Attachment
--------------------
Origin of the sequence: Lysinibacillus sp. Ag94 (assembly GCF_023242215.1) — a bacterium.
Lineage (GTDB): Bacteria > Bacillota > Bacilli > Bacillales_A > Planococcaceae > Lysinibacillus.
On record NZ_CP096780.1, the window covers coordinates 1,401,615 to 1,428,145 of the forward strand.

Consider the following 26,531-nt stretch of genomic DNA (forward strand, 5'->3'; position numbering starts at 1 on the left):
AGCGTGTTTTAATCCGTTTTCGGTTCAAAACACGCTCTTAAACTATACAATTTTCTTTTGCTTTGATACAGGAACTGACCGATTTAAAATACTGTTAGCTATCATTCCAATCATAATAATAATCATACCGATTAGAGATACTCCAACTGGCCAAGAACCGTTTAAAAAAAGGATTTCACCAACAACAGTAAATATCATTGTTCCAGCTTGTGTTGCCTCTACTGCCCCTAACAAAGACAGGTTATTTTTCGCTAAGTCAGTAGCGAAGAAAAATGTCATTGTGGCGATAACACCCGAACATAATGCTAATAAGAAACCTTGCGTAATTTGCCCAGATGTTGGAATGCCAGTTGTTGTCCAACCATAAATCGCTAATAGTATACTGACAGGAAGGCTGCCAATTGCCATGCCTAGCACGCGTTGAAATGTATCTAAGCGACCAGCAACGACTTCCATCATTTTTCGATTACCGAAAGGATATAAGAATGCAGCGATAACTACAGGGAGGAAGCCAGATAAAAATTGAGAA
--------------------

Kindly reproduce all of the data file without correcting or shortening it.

Origin of the sequence: Lysinibacillus sp. Ag94 (assembly GCF_023242215.1) — a bacterium.
Lineage (GTDB): Bacteria > Bacillota > Bacilli > Bacillales_A > Planococcaceae > Lysinibacillus.
On record NZ_CP096780.1, the window covers coordinates 1,401,615 to 1,428,145 of the forward strand.

Consider the following 26,531-nt stretch of genomic DNA (forward strand, 5'->3'; position numbering starts at 1 on the left):
AGCGTGTTTTAATCCGTTTTCGGTTCAAAACACGCTCTTAAACTATACAATTTTCTTTTGCTTTGATACAGGAACTGACCGATTTAAAATACTGTTAGCTATCATTCCAATCATAATAATAATCATACCGATTAGAGATACTCCAACTGGCCAAGAACCGTTTAAAAAAAGGATTTCACCAACAACAGTAAATATCATTGTTCCAGCTTGTGTTGCCTCTACTGCCCCTAACAAAGACAGGTTATTTTTCGCTAAGTCAGTAGCGAAGAAAAATGTCATTGTGGCGATAACACCCGAACATAATGCTAATAAGAAACCTTGCGTAATTTGCCCAGATGTTGGAATGCCAGTTGTTGTCCAACCATAAATCGCTAATAGTATACTGACAGGAAGGCTGCCAATTGCCATGCCTAGCACGCGTTGAAATGTATCTAAGCGACCAGCAACGACTTCCATCATTTTTCGATTACCGAAAGGATATAAGAATGCAGCGATAACTACAGGGAGGAAGCCAGATAAAAATTGAGAA